However, increased localisation brings with it unintended consequences. Chief among these is local variation, given that services must be designed around local population need. Whether this manifests as longer waiting times or patients in neighbouring clinical commissioning groups having different levels of access to the newest medicines, such widespread variation is at odds to the ‘N’ in the ‘NHS’ and fails to reflect the reality that the NHS is actually made up of a collection of health systems under a national brand. This disconnect creates added liability for all NHS bodies, private and voluntary sector providers supplying NHS services, given that they are required by law to take account of the NHS constitution in their decisions and actions.
In addition, the Health Secretary has dictated that quality of care will be deemed as important as quality of treatment, through greater accountability and a duty of candour in instances of patients suffering ‘serious harm’. This is rightly an issue of public concern in the light of the Francis Report into the Mid Staffordshire scandal but proposals to give these duties a legal footing prompts questions around how this would work in practice and the need for a clear definition of ‘serious harm’. This is especially the case where Francis recommends information should be volunteered by the NHS regardless of whether or not it has been requested by a patient.
While candour, undertaken promptly and with reassurance, could prevent future negligence claims, increasing patient power and levels of awareness and understanding of their rights is likely to increase the overall number of disputes and claims, creating new opportunities for the legal profession.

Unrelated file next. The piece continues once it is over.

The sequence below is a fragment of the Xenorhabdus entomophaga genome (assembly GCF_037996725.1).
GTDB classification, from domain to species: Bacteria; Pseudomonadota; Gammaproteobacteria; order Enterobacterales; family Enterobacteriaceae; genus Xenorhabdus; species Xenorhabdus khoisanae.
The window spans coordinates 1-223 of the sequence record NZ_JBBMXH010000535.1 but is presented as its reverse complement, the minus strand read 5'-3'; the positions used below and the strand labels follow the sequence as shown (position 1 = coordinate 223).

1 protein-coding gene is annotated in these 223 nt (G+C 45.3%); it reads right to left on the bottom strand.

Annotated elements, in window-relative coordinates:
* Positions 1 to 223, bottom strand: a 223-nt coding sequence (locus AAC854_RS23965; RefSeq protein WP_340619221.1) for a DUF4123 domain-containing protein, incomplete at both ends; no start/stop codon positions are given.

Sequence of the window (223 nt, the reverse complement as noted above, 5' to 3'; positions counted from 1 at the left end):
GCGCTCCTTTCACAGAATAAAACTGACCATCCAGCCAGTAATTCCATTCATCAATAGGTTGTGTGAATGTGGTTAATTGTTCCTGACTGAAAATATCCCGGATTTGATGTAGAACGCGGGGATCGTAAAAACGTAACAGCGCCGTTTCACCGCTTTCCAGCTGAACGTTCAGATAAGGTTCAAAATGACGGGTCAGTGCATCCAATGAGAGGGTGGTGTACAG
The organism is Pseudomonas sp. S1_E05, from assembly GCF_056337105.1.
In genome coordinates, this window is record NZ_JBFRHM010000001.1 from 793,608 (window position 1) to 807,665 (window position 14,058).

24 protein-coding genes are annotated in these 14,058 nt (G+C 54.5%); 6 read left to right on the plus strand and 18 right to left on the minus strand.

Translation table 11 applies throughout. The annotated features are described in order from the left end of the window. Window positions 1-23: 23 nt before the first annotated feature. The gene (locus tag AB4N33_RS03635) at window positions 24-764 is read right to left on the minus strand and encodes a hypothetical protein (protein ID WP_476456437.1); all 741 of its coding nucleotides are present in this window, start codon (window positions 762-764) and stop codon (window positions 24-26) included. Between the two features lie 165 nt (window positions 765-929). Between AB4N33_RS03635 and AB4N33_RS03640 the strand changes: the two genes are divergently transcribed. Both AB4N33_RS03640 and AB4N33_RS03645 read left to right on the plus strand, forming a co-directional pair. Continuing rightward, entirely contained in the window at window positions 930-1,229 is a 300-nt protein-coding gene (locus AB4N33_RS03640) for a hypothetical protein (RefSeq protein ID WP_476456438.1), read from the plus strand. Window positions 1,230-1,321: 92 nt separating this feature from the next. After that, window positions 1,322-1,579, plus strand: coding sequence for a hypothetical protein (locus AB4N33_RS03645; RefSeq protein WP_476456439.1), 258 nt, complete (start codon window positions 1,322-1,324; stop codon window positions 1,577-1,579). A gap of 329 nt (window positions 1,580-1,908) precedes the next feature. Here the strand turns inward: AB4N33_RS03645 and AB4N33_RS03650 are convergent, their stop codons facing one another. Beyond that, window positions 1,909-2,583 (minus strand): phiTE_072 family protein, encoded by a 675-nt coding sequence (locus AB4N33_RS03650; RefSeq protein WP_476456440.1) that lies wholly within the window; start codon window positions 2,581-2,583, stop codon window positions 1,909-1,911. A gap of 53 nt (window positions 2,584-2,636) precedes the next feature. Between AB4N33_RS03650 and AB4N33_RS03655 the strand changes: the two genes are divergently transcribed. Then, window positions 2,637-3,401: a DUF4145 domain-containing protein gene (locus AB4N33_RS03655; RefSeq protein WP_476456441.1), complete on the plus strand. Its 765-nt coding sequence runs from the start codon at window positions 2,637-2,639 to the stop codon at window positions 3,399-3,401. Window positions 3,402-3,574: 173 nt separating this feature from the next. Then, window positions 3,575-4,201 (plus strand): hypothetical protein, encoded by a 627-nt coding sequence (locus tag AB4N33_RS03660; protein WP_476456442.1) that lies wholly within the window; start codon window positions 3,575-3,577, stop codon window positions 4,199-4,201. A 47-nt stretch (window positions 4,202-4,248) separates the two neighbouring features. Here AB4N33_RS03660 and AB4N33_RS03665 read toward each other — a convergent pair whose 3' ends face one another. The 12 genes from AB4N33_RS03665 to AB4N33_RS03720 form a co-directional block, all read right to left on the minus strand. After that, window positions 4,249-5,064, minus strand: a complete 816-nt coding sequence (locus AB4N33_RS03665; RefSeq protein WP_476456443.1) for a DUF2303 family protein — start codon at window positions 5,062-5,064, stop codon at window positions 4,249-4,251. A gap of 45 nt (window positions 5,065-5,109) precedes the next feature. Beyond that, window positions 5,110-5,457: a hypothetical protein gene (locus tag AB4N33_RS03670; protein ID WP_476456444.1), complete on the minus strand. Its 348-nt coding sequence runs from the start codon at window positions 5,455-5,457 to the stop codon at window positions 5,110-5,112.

As an optimist, I hope the NHS will be well on track to meeting its 2020 £30bn Quality, Innovation, Productivity and Prevention savings. However, the necessity for such change is likely to be outstripped by the capacity to alter the culture and attitudes in a system that is naturally resistant to change.
Opportunities to radically innovate are often derailed at the earliest stage, for example the pausing of the current rollout of ‘care data’. The promise of a big data revolution, to drive evidence, based commissioning and improve the future scope and design of services, has been trumped by ill-informed and often hysterical opposition surrounding patient confidentiality. This issue, now politicised, will have a significant impact on slowing the very type of progress that the NHS needs to make and is likely to require significant legal opinion in the pursuit of a solution.
In summary, NHS reform poses significant challenges, but also opportunities—especially for the services industry and the legal profession, given the plethora of regulatory, competition, disciplinary, clinical and non-clinical liability issues posed by the new NHS vision. The greatest promise lies with those who can advise and present novel solutions to enable reform to become embedded in a system that delivers better efficiency and clinical outcomes as the future of the NHS depends on it.
Interviewed by Natasha Mellersh. The views expressed by our Legal Analysis interviewees are not necessarily those of the proprietor. This interview first appeared in Lexis®PSL Commercial and was conducted on 1 May 2014.